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Service Programs

A Million Blooms of Interfaith Service and Kindness

USA-2009-03-26-A Million Blooms of Interfaith Service and Kindness

Washington, DC, USA - The Million Acts of Service and Kindness campaign is springing into the new year with efforts all around the United States. In keeping with the spring season, the current theme is “A Million Blooms.”

The campaign began at the Global Peace Festival in August 2008 and will continue throughout 2009 in partnership with the Points of Light Foundation. It has an interfaith and youth focus and is striving for sustainable service that produces positive social change. Youth of all faiths are invited to lead and to participate. Here are some of the recent highlights:

Unity Walk, Washington, DC

On Martin Luther King Day, January 19, 2009, the 9/11 Unity Walk’s Youth Service Initiative hosted its first interfaith community service project. Over 150 youth, ages ranging from 9-25, came together with hundreds of other volunteers in Anacostia Park to join the efforts of the Earth Conservation Corps in collecting trash on the surrounding shoreline of DC’s Anacostia River. Following a morning of service, the youth gathered for lunch and an interfaith dialogue, coordinated by the Interfaith Youth Core and facilitated by local volunteers, religious leaders, parents, and teachers. Volunteers were divided into religiously diverse groups of 8-10 people to discuss the legacy of Dr. Martin Luther King, Jr., specifically how his message relates to one’s call to service, environmental justice and interfaith understanding.

Unity Walk is channeling the momentum from this event into ongoing service opportunities for youth. A Youth Advisory Board will be established, including representatives from all faith traditions, to empower youth to design and implement their own service projects centered on themes such as the environment, human rights, and other social justice issues. The next targeted service dates are the Global Youth Service Days, April 24 and 25.

Interfaith Prayers for Peace and Food Drive, Sterling, Virginia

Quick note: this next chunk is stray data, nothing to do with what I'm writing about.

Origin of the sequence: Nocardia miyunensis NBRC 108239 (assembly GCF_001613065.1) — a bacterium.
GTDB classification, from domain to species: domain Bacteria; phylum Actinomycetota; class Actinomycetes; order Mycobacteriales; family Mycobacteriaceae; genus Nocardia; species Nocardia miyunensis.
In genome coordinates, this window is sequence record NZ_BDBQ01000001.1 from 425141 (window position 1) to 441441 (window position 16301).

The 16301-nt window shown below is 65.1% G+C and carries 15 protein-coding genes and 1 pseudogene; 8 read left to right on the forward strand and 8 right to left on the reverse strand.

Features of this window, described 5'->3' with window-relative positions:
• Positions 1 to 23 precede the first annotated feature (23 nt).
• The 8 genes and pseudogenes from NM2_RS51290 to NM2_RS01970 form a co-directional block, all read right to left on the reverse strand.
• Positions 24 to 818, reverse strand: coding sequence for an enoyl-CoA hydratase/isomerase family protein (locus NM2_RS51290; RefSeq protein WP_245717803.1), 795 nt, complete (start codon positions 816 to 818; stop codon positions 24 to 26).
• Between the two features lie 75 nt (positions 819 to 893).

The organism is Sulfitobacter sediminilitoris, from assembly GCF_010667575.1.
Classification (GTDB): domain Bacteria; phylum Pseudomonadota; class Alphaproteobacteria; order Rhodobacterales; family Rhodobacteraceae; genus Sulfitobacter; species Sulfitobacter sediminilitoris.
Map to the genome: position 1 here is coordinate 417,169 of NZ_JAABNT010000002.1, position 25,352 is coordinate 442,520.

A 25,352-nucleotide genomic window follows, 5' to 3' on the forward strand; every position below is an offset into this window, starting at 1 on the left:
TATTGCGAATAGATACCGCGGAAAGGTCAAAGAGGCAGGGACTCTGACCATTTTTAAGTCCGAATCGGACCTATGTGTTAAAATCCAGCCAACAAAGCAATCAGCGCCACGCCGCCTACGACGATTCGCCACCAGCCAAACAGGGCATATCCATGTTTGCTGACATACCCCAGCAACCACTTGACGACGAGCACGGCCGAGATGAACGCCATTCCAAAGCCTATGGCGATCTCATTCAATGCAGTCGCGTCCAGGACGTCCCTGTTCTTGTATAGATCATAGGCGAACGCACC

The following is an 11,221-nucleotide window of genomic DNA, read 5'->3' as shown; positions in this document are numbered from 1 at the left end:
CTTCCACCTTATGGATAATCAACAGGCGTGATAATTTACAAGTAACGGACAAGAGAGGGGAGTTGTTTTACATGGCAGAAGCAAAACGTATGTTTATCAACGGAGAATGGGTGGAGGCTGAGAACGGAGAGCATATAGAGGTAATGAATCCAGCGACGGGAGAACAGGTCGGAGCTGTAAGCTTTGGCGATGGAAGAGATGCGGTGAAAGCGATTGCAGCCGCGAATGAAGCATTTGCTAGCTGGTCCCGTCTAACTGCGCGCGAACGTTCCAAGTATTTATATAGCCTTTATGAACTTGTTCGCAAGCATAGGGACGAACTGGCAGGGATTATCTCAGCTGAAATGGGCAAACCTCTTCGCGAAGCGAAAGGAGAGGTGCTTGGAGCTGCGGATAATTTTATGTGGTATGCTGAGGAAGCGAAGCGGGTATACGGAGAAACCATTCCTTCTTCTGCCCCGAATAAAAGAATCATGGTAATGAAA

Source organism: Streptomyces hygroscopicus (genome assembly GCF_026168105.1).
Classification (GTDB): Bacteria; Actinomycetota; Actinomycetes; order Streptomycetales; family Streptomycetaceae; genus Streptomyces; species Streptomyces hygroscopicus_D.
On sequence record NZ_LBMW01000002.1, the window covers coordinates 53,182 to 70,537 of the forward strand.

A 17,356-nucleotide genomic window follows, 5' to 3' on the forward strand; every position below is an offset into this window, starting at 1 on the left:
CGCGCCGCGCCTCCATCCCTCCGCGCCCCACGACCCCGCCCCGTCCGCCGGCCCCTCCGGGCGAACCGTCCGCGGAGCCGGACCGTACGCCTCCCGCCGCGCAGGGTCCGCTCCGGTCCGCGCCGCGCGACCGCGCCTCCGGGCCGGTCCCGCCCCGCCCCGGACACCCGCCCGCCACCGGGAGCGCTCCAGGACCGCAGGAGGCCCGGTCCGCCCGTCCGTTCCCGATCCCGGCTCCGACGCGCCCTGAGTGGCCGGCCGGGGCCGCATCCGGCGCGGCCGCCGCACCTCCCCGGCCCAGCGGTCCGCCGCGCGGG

Over 50 people brought donations of food for food distribution centers to the beautiful new Baha’i Center, which was built with nine doors to welcome all faiths to gather together to worship God. Ambassadors for Peace of many faiths, joined by new guests of many more diverse religions, gathered in the auditorium to celebrate their many unique expressions of the love of God and peace.

The emcee, Rhonda Williams, has worked on interfaith cooperation in this area of Virginia for many years and was instrumental in bringing these people together. The Baha'i Director, Mr. John Russo, started the evening of prayers by offering a moving prayer. The program continued with the healing music of Nepalese ringing bowls by Ahmad Nadimi and the singing of Andra, who is a spiritual leader of a faith founded in India. The Children’s Peace Choir opened the hearts of the audience, and Minister Amar Nath Gupta gave the first unifying chant of "One Family under God" after blowing the sacred conch shell, a symbol of God’s peace.

The audience was so beautiful in its diversity, and even all ages, from babies to elders in their eighties. Sharing music and prayers in an atmosphere of openheartedness resonated with the Global Peace Festival theme of “One Family under God.”

Interfaith Service, St. Paul, Minnesota

The Saint Paul Area Council of Churches, established in 1906, is a nonprofit organization composed of 700 member congregations from the east metropolitan area of Minnesota’s Twin Cities. Its Youth Leadership Coalition is a youth-specific and youth-led space for interfaith dialogue and social change. Launched in the fall of 2008, it operates in partnership with the Jewish Community Relations Council of Minnesota and the Dakotas. Ten to fifteen youth from grades 8 to 12 from diverse faith backgrounds meet one to two times per month in a safe environment to talk about religion, develop leadership skills, and work together on addressing a social or environmental justice issue of their choosing through service-learning and advocacy.

This year’s themes are literacy and youth homelessness. The youth determine their own agendas, facilitate discussion, and use a community listening process to determine needs in the community, with the support of a coordinator and other adult allies who likewise come from diverse religious backgrounds. Participants represent Hindu, Unitarian Universalist, Lutheran, Presbyterian, Congregational, Muslim, and Jewish faiths.

MLK Day of Service Makes a Difference, San Francisco Bay Area, California

The Bay Area Family Church played a key role in spreading the culture of service and acting as a facilitator among a group of over 30 partnering organizations. Members worked in support of six projects side by side with over 1200 volunteers during Martin Luther King Day, January 19. These projects were set up in collaboration with city governments and with various nonprofit organizations, and volunteers included members of many different faiths.

From tree planting to helping elderly people clean up their front yard, painting fences stained by graffiti, building community gardens, repairing hiking trails, and picking up over 200 bags of trash — all this made the Bay Area become a brighter place.

As one of the organizers, Liz Maker, an Alameda County Public Health Department worker, remarked, “I think the day of service will impact the community on two levels. The first level is the changes that you can see, such as the newly painted fences without graffiti, painted speed bumps, and so on. The second level is that people can come together and see that they made a difference. They realize that they have the power to change the neighborhood.”

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